Your Deed is Not Your Title


Just Because You Received A Deed, It Doesn't Necessarily Mean You Own The Property Free And Clear Of All Other Claims And Interests.

Consider the following:

Mr. and Mrs. Smith's closing went beautifully. The sellers left for their new home in California and the Smiths moved into their new home that same night.

However, about two months later, Mrs. Smith called her attorney's office in a state of panic. She had just received a notice from the town Tax Collector that a three-year-old tax bill on the property had not been paid. The Tax Collector told her that the town had a lien on the property and that even though the bill was originally against a former owner, she and her husband, as the new owners, were now responsible for payment.

"You told us we owned the house free and clear except for our mortgage. You should have discovered this lien when you did the title search on the property. What are you going to do to take care of this?"

When the attorney checked the recording information provided by the Tax Collector, it was clear that the lien had been improperly indexed and that the attorney was not at fault for failing to discover it. Nevertheless, this was the type of risk that would be covered by the Smiths' title insurance policy, provided they had purchased an owner policy when they bought their home.

Unfortunately, they had purchased only a policy insuring the lender and had waived their option to purchase an owner policy. Their only choice was to pay the amount of the lien and attempt to recover the payment from the sellers.

Title insurance policies can be purchased for lenders (called a mortgagee policy) or for owners (called an owner policy) or for both. Because the lender is relying on the borrower's property as security for repayment of its loan to them, lenders almost always require title insurance to protect themselves against loss as a result of a defect in the title to the property. The premium for this policy is just one of several expenses connected with the loan which the lender requires the borrower to pay as a condition of making the loan to them. However, even though the borrowers pay for the policy, they are not the insured. As new owners, the borrowers can be insured only by purchasing an owner policy as well.

But won't the title insurance company pay off the lien under the lender (mortgagee) policy anyway since it is already obligated to protect the lender?

Not necessarily. A title insurance policy is only a promise to protect the insured against the risk of loss. In other words, the Company is not obligated to pay its insured until the insured has sustained or incurred a loss or damage as a result of the title problem. Most lenders require the borrower to invest 10% to 20% of the cost of the home. This is known as the owners' equity. For example, if the new owners purchase property for $200,000 with a $160,000 mortgage loan, their equity in the property will be their $40,000 contribution towards the purchase price. Therefore, the first $40,000 of loss due to a title problem would be borne by the owners. The title company can refuse to pay any claim until the owners' equity is exhausted. In our example above, the first $40,000 of loss caused by the title problem is paid by the owners because the lender (mortgagee) policy they purchased insures only the lender for the amount of the mortgage ($160,000). However, had the Smiths purchased an owner policy, they would have coverage for the full purchase price of their home ($200,000), and they would be able to look to the title insurer to resolve the $40,000 loss. In addition, if the Smiths had purchased an owner policy at closing, they would have received a lender policy at no additional cost.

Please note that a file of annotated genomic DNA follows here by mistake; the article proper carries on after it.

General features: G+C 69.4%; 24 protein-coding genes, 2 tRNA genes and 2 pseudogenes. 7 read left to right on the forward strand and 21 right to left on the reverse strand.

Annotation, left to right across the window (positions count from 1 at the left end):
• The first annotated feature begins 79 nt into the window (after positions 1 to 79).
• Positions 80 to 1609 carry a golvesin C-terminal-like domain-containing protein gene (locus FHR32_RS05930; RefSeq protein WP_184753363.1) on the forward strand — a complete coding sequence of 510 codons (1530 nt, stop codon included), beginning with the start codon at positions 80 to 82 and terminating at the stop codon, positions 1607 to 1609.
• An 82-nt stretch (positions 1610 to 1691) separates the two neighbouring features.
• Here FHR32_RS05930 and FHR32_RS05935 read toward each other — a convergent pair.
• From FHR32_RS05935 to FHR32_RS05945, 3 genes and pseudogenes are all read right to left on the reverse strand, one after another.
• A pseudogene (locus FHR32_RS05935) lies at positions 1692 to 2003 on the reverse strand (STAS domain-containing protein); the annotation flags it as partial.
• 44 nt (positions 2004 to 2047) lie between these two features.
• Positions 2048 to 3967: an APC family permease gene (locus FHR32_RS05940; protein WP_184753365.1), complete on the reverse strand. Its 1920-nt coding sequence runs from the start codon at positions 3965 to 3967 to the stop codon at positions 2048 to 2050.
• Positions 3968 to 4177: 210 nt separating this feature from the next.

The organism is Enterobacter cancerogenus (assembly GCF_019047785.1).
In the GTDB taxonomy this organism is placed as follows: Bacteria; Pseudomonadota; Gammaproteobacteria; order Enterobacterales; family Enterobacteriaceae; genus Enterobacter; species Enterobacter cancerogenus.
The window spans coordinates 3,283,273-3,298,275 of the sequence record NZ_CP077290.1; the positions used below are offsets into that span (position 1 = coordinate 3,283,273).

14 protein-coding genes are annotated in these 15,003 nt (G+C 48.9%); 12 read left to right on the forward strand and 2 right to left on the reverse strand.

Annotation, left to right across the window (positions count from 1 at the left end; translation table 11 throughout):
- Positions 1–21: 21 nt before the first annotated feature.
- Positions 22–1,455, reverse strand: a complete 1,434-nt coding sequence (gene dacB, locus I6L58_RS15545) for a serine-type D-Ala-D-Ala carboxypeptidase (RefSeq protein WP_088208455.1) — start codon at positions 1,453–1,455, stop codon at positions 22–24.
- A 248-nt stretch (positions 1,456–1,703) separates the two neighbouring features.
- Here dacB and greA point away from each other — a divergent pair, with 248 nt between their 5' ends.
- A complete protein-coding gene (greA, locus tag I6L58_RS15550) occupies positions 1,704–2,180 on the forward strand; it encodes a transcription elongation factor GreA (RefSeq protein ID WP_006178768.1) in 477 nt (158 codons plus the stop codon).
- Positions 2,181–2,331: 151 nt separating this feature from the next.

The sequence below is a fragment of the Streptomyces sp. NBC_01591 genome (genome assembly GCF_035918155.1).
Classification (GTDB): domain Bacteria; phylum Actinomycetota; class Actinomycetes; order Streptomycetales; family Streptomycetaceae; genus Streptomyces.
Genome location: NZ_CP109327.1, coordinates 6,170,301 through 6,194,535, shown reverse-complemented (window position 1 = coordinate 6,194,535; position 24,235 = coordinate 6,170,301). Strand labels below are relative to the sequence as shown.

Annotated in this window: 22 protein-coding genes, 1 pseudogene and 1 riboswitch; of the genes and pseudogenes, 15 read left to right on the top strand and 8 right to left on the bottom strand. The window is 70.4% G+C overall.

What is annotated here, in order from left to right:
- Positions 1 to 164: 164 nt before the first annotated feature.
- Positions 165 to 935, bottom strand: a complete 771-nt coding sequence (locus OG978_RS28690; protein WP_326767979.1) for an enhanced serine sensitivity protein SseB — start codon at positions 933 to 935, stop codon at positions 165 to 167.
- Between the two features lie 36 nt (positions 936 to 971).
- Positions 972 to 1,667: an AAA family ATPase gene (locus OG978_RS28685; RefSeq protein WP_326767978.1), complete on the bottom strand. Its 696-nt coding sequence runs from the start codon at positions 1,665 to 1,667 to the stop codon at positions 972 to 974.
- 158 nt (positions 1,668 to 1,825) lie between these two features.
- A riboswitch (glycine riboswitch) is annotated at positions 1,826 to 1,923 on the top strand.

Doesn't an attorney's certificate of title provide a purchaser with the same protection as an owner policy?

No. An owner policy does more than just report on the status of the title. It also protects against many unrecorded or improperly recorded items such as lost or forged deeds, deeds by minors and incompetents, misindexed deeds, and over 50 other problems which cannot be discovered in the search of the title.

Furthermore, if there is a problem with the title, the purchaser does not have to look to the attorney for compensation. He or she can file a claim against the title insurance company instead.

If the fair market value of the purchaser's home increases after an owner policy is issued, is the owner's protection limited to the face amount of the policy?

With respect to owner policies which insure the title to owner-occupied residential real estate, we add (at no charge) an inflation protection which increases the amount of insurance under the policy during each of the first five years.

When does the coverage provided by an owner policy end?

The one-time premium payment for an owner policy protects the insured owners for as long as they own the property. In addition, the coverage may continue even after the owners sell the property, should the insured have liability to the purchaser of the property by reason of the warranty covenants in the deed to the purchaser.

What about attorney fees and other expenses incurred in the defense of the title insured by the owner policy? Does the Company pay for these too?

One of the most important protections afforded by an owner policy is that the Company has a duty to defend the insured's title against defects covered by the policy. When the Company receives notice of a claim under one of its policies, it evaluates that claim to determine its validity and whether it is covered by the policy. If it is determined to be a valid claim, the Company will either seek to resolve the underlying defect or defend the insured's title, all at no expense to the insured.